Day 4: Oughterard (Glann Church) – Maam Valley
Distance 17 km – Hiking time: 4 – 6 hours – Altitude (↑) 120 m
Freshly caught trout for breakfast – more is not possible!
If this is how the day starts, it can only be great. Of course there was also toast, the popular cheddar and many other delicacies for breakfast. I like breakfast already so much, but on vacation and then still with such a selection I could sit for hours and fill my stomach…but since this is not conducive to hiking I always have to brake myself and even after the third cup of black tea should be over…since I do not drink coffee anymore I am caffeine (or teaine) much more susceptible to 🙂
After breakfast we set off and after the river above we turned left and walked one kilometre in the wrong direction (and back again) – that’s how it is if you don’t pay attention to the route before slobbering and marvelling 😉
Today the hike led mainly over flat gravel roads, small side roads and also over wood (more about that later) and past beautiful cottages like the one above. Also today was the day of flowers and mossy bridges. Lough Corrib and many small rivers provided for water splashing. I know I repeat myself often, but I love the ripple and splash of water 😍
This morning the sky was mostly cloudy, but it was not cold and so the weather was perfect for hiking. But just in time for our arrival at Lough Corrib it cleared up again. Lough Corrib is the second largest lake in Ireland and has an area of about 176 km². But more spectacular is the number of islands in the lake. The Irish vernacular says that the lake has “one island for every day of the year”, which brings us to 365 islands. The last official census, however, revealed far more than 1,372 islands, to be exact.
The water is crystal clear and the lake is a popular destination for anglers. We should rest at a campsite, but decided to go a few meters further and take a longer break in a small bay – a very good decision as it turned out!
Only a few minutes after us an older couple (older than us) came to the same place and asked us if it would bother us if they also rested there, which of course we denied. They turned out to be Americans who had also booked this hike with Hillwalk Tours. They also turned out to be extremely nice, politically educated, rejecting Trump and sociable, and they weren’t fat either…that didn’t even match my prejudice towards Americans, so I had to rework my worldviews and prejudices once again – one of my favorite pastimes 😊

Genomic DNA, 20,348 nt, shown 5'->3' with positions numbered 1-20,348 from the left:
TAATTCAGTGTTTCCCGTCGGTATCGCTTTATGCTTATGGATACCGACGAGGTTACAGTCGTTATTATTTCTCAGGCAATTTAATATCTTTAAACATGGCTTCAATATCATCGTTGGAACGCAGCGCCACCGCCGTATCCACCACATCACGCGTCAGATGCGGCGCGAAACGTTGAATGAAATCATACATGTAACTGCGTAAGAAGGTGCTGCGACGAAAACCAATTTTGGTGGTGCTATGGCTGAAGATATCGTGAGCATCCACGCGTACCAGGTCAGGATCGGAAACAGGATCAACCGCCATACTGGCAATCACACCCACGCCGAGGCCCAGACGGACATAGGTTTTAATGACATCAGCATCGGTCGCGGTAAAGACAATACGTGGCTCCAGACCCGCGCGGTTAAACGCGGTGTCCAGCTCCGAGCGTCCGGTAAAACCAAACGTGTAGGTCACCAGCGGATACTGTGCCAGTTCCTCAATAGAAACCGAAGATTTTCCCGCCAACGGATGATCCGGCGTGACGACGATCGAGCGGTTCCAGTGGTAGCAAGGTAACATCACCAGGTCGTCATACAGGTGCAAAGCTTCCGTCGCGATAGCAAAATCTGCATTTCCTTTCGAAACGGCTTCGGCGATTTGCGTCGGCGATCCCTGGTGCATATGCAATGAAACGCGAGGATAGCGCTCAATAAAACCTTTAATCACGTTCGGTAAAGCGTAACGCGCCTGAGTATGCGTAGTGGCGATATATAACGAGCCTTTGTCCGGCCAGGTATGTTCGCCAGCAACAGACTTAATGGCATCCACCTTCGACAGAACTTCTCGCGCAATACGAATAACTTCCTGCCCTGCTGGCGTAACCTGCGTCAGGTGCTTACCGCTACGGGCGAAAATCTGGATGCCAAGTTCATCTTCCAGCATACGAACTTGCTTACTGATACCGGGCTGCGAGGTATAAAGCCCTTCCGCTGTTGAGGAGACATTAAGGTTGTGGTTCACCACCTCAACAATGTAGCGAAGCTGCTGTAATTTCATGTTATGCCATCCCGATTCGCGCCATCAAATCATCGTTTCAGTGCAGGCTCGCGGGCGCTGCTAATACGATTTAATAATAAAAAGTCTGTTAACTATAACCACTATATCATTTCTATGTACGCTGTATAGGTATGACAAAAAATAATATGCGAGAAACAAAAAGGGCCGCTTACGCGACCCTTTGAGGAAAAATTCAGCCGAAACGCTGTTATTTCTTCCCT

After talking for over an hour and keeping our feet in the clear, cool water, we continued our way separately, but it should not be the last time we met.
After we had left Lough Corrib behind us, the roads became muddier and the sky grey and foggy again. Due to the soil conditions, it must have rained here more often in the last few days.
Behind the soaked meadows it became really wet. High grass on almost swampy ground could have taken your shoes off, had it not been for the boardwalk. What’s a boardwalk? You can see it on the following pictures! Two wooden planks nailed next to each other on wooden supports lead through the landscape. Every 5 centimetres nail cramps are driven into the wood so that one does not slip even in damp weather.
In the beginning it is a bit strange to walk on it, but you get used to this “guided tour” very quickly.
At the few resting places on this route, we gave ourselves with Paul and Lorraine – “our” Americans – the handle in the hand and held in each case short Puschchen. One of the most beautiful resting places was a bench just opposite the beautiful waterfall on the picture above.
The boardwalk led us directly into the heart of the Maam Valley, a beautiful valley! At a fence we should call Marion, our hostess today, to pick us up. Since we met Paul and Lorraine again on the last meters and determined that they would stay in the same B&B we called together Marion to us a few minutes later with her car picked up and the last 4 km to the Tiernakill Farmhouse drove. The B&B is incredibly secluded and lies quietly at the foot of the Maumturk Mountains. In addition Marion breeds herding dogs and the smaller, still untrained ones are so sweet as sugar, you want to get instant caries 😍
Because the next restaurant was only accessible by taxi, we accepted the offer and had Marion prepare us a 3-course dinner. We ate together with Paul and Lorraine and talked great, they are just two very nice people with a healthy attitude and an alert mind.
After the great dinner Benno and I went out for a beer. The pub was about 1.5 km away from Tiernakill Farmhouse and it was already pitch dark on the way there, good that we had packed flashlights, because street lighting was rather sporadic. I make three crosses that we have taken the way on us because so we have entered the probably most original and least frequented by tourists pub of the vacation. Keane’s Bar is right where the R336 meets the R345, the whole thing is called Maum East and the bus stop at the pub is called “Maam Bridge (Keens)” – bus line 419.
The shop is stuffed with memories of the owner and all the other guests were locals who watched us quietly but not unfriendly until we exchanged a few words with you – tourists seem to be really not the order of the day.
After two Guinness we made our way home and fell into bed tired.
Why I had to share my tea the next morning and how it went on to Lough Inagh is explained on the next page.